Tag Archives: Inside Climate News

A New Program Like FDR’s Civilian Conservation Corps Could Help the Nation Fight Climate Change and Transition to Renewable Energy

By Judy Fahys, Inside Climate News

President Joe Biden has been talking about the idea since before he took office. A week into his presidency, he directed the secretary of the interior to lead development of a strategy to mobilize a Civilian Climate Corps—“the next generation of conservation and resilience workers”—to help address the climate crisis. Then he called for spending $10 billion on the updated CCC in the $2 trillion jobs and infrastructure plan he proposed earlier this month.

“It’s reached a level of seriousness and intention that I have never seen before,” said Mary Ellen Sprenkel, president and CEO of the Corps Network, a national association representing the nation’s 135 existing conservation corps, mostly private-public partnerships that have adopted the corps model for job training and community service. Read more here.

Civilian Climate Corps Act

Image Credit: The Corps Network

Additional Recommended Reading

Student Conservation Association News Release

Young Americans Believe Climate Change is Real – and Want to Do More to Stop It
Eighty-six percent of young Americans believe the world’s climate is changing and 71% conclude human activities are the cause, but youth are struggling to identify individual practices they can take to improve global sustainability, according to a new nationwide poll.

Released by the Student Conservation Association (SCA)The SCA Climate Survey reveals the perspectives of 15-25 year olds on climate change, environmental justice, and related public policy initiatives. The poll shows that although nearly 40% of respondents view climate change as a “crisis,” 83% believe there is still time to prevent its worst effects. Youth are split, however, on whether that goal is achievable.

About the Student Conservation Association
The Student Conservation Association (SCA) is America’s oldest and largest youth conservation organization. SCA conserves lands and transforms lives by empowering young people of all backgrounds to plan, act, and lead while they protect and restore our natural and cultural resources. Founded in 1957, SCA’s mission is to build the next generation of conservation leaders, and seven in 10 of alumni worldwide are employed or studying in conservation-related fields. For more, visit www.thesca.org.

Additional Climate Resource

Climate Science 101, Covering Climate Now 
Climate scientist Dr. Katharine Hayhoe explains the basics of climate change for beginners and those in need of a refresher.

About Covering Climate Now

Mindful of the media’s responsibility to inform the public and hold power to account, we advise newsrooms, share best practices, and provide reporting resources that help journalists ground their coverage in science while producing stories that resonate with audiences. Co-founded by the Columbia Journalism Review and The Nation in association with The Guardian and WNYC in 2019, CCNow’s 460-plus partners include some of the biggest names in news, and some of the smallest, because this story needs everyone.

These States Are Winning on Clean Energy

By Robert Harding and Amanda Levin, Natural Resources Defense Council

To take on the climate crisis, the United States needs to build a lot of renewable energy, and fast. While the power sector—which accounts for 28 percent of the nation’s climate pollution—has been getting cleaner every year as renewable energy becomes the cheapest form of new electricity, new data shows some states are moving faster than others.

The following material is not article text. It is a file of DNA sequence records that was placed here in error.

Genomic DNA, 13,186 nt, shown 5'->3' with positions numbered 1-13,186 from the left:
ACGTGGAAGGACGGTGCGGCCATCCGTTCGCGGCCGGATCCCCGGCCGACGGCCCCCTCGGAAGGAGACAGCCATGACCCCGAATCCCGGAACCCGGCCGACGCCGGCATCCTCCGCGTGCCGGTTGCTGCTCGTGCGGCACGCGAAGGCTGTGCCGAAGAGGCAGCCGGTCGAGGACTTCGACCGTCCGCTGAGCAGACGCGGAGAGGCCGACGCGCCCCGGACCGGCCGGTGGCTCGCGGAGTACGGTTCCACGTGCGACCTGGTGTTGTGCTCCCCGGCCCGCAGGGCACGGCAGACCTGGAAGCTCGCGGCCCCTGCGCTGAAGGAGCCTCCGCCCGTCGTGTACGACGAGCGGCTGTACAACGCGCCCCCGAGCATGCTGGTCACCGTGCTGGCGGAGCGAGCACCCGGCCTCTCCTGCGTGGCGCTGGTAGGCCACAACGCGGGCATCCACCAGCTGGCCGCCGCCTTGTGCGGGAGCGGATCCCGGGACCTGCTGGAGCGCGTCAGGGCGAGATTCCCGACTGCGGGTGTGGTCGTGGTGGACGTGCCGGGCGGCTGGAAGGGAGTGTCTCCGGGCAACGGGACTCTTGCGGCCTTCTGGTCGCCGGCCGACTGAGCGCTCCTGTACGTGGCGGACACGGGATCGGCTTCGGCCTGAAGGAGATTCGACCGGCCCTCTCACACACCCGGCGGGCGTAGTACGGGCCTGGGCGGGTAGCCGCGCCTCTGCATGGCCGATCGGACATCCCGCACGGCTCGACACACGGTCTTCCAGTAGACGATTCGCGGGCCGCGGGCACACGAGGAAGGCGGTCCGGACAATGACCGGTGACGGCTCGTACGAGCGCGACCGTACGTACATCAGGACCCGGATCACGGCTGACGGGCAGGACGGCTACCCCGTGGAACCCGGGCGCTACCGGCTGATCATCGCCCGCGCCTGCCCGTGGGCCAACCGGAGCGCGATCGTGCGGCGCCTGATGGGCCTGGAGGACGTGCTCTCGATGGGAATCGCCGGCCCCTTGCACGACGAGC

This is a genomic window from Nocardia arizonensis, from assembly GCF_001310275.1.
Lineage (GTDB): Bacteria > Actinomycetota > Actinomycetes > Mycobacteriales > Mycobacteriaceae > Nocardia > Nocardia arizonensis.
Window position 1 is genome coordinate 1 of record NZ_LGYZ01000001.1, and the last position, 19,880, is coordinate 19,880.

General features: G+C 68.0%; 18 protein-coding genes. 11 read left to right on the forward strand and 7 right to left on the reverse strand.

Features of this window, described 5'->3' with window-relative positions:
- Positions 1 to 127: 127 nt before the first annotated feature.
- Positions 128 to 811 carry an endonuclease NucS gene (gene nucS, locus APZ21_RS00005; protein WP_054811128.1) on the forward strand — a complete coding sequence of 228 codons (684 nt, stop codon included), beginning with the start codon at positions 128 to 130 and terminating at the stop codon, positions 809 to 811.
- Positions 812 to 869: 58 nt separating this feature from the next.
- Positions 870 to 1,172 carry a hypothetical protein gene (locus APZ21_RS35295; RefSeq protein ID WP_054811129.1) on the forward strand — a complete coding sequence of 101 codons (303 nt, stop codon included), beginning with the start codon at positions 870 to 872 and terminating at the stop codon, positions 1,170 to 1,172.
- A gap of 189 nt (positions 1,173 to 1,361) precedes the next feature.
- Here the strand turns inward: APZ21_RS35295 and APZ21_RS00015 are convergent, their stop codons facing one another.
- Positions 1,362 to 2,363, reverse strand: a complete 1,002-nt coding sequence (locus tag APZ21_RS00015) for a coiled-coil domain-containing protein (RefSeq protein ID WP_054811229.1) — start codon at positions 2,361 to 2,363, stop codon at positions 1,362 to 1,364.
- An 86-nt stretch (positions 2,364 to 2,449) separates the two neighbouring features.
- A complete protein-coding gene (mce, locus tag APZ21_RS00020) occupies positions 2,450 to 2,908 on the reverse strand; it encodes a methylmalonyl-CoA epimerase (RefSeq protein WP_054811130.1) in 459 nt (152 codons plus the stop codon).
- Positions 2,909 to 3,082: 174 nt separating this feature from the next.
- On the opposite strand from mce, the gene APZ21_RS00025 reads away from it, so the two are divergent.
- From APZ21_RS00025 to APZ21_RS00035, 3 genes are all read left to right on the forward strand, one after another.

The U.S. Energy Information Administration (EIA) power sector data released last week offers the first official state-by-state look at 2019—what was built last year, what was closed, and what it means for our nation’s power mix and emissions. With some politicians promising radically different futures for the country—from a coal-powered renaissance to a 100 percent clean futureEIA’s new release shines a light on how these futures stack up relative to today. Continue reading here.

Related Reading 

Inside Clean Energy: An Energy Snapshot in 5 Charts, by Dan Gearino, Inside Climate News
New data from the Energy Information Administration show coal tanking, solar surging, wind growing fast and electricity usage remaining stable.

Nebraska Wind Energy Information Sources 

Additional Recommended Reading 

Solar panels gaining popularity in Lincoln, 1011 NOW
LES says that solar energy use in Lincoln doesn’t stack up to bigger coastal cities but we are using it more than other Midwest cities. “Compared to other states in our region the number of systems is pretty good,” said Marc Shkolnick the manager of energy services with LES said.

Incentives for Homeowners & Businesses
Business and residential solar projects qualify for the federal solar Investment Tax Credit (ITC), which is now 26% through December 31, 2020. Resource: Database of State Incentives for Renewables & Efficiency (DSIRE)

 

 

 

 

All Incentives for Renewables & Efficiency

Resource: Database of State Incentives for Renewables & Efficiency (DSIRE)

LES Solar Incentive
Additionally, LES customers may qualify for a one-time capacity payment of up to $1,000 per kilowatt of peak demand reduced. The total amount customers can receive is determined by the system size and primary direction the system is facing, for example:

  • Southern facing fixed-photovoltaic solar – the unit’s nameplate DC capacity (kW) x $375.
  • Western facing or single or dual axis tracking fixed-photovoltaic solar – the unit’s nameplate DC capacity (kW) x $475.